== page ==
Report Reveals Rise In English Injury Severity Since Jones Appointment

Annette Crawford
January 12, 2019

England rugby players are more likely to get injured under coach Eddie Jones.

In 2017-18, there were rises in casualties sustained during rugby skills and strength and conditioning, the former more than double the figure for the overall surveillance period.

The mean length of absence was 579 days per 1000 hours, compared to the overall mean of 96 days per 1000 hours.

Concerns over the burden put on the England players were raised by club chiefs following a run of injuries with Bath owner Bruce Craig labelling a serious leg injury to prop Ben Obano with the national squad as "totally unacceptable". The spotlight first shone on the rigours of Jones's training regime when former Wasps flanker Sam Jones was forced to retire at the age of 26 after suffering a terrible leg break during a judo session while training with England back in 2016.

That's led to criticism of Jones' methods.

"It's still early days - the action plan was launched towards the end of the 2017/18 season, but we believe the plan covers the key issues and we will use the 2017/18 PRISP injury data to shape the plan as it evolves and is embedded into the English professional game".

"International rugby is played at great intensity so obviously they train at greater intensity". We think that is starting to show some positive signs.' The report delves into the injuries to all English professional players since the RFU began its records in the 2002-03 season.

The report showed that the overall number of injuries in all competitions was slightly higher than the yearly average but that there had been a steep rise in the number of more severe injuries leading to lengthy absences.

Concussion remains a priority for us all and we are now looking at concussion prevention with the trial of a reduced tackle height in the 2018/19 Championship Cup.

World Rugby has sought to limit the further spread of concussion injuries by trialling lower tackle height regulations, while the RFU is working with World Rugby on the idea of a post-game high-tackle warning for challenges that go unpunished during the match.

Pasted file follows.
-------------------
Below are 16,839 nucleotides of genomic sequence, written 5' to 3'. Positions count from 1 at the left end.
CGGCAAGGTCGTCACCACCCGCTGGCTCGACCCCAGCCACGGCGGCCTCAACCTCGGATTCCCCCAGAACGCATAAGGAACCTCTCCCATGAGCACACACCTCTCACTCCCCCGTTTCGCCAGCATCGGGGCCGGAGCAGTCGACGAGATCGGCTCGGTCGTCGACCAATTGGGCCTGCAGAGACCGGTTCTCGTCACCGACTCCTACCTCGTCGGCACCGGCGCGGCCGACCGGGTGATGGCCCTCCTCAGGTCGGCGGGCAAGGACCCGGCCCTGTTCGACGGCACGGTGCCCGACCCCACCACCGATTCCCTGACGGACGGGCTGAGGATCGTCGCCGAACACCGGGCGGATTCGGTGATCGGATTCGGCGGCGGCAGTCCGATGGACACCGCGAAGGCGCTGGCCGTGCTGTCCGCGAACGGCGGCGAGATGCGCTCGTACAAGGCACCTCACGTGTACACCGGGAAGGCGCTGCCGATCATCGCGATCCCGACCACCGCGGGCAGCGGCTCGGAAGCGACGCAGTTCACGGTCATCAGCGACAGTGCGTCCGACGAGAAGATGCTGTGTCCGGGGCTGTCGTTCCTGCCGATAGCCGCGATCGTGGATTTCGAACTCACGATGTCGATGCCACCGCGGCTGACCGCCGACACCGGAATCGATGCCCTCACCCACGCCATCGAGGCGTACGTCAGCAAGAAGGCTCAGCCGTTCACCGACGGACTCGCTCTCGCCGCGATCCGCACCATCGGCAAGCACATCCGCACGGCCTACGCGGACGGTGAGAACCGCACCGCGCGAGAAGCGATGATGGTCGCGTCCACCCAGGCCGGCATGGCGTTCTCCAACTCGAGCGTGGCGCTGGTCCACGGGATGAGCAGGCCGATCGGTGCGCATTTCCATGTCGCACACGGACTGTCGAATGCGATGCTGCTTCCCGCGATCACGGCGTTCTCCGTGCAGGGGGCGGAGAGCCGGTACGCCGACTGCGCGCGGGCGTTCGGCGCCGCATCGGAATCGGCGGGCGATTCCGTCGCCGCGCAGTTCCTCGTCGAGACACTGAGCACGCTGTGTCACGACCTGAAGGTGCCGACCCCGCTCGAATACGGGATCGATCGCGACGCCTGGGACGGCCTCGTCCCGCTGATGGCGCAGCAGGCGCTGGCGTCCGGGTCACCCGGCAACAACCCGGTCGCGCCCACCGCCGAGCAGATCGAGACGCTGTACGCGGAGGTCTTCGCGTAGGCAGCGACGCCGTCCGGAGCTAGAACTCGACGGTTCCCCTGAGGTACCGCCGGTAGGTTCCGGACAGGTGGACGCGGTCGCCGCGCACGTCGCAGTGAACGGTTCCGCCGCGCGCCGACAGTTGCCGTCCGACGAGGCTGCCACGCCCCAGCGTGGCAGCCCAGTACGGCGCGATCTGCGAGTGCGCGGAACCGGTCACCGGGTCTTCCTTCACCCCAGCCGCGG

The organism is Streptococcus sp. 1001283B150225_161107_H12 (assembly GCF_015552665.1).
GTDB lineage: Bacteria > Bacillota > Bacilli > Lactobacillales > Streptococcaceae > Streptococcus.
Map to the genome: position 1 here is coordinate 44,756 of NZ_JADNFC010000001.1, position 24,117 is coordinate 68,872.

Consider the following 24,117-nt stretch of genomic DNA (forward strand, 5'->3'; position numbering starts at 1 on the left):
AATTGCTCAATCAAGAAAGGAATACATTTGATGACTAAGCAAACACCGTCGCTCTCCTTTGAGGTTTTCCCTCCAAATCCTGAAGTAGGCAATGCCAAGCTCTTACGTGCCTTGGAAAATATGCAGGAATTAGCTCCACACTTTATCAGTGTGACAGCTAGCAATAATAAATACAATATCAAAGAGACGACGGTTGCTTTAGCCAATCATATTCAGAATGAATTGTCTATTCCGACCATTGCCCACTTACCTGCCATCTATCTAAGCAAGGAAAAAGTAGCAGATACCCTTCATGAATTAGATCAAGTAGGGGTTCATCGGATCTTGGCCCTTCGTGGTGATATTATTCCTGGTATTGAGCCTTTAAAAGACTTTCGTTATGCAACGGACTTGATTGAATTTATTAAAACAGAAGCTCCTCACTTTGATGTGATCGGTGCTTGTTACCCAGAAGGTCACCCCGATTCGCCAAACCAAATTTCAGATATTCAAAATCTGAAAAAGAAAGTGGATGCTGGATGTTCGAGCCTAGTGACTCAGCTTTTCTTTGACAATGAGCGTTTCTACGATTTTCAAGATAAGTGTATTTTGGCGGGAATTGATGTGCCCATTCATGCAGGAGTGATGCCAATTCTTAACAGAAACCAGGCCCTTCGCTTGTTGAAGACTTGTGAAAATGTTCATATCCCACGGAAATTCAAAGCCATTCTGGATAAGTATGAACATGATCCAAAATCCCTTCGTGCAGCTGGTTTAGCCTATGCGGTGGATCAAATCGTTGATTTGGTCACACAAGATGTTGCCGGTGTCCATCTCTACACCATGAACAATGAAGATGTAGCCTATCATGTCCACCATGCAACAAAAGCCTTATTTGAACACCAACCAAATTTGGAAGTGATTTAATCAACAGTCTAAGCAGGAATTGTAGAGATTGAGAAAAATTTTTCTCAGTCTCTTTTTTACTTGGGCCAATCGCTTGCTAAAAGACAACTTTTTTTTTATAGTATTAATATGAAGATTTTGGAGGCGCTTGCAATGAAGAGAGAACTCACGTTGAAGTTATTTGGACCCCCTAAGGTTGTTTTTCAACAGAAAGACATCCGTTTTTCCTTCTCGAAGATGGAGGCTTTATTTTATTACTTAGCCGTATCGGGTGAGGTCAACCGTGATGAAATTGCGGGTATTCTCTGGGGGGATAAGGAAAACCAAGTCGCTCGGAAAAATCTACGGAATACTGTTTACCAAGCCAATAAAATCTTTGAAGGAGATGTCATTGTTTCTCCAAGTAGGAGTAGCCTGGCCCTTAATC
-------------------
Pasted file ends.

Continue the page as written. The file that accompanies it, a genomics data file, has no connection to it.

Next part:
"The data suggests that more significant changes to the game might be needed to reverse these trends", RFU medical services director Simon Kemp said. 'Currently around the world you are three times more likely to see a card for a deliberate knock-on than you are for a high tackle.

"When the data collected over the past five seasons is combined, the incidence of match injuries on natural grass and artificial turf are not different", the report continued.

In 12 months it is hoped it will be possible to assess injury trends across the globe and the governing body will finally be able to tackle the injury crisis head on. Nathan Soyeux, a 23-year-old student, is the latest causality as he passed away in Dijon after he was admitted in the hospital showing adverse reactions following a tackle during game for engineering schools.

A spokesman for World Rugby said the governing body particularly welcomed the reduction in concussions, saying in a statement: "We will continue to collaborate with all unions and global players on evidence-based solutions to mitigate injury risk as demonstrated via the wide-ranging programmes being implemented in 2019".

Other reports by Iphone Fresh

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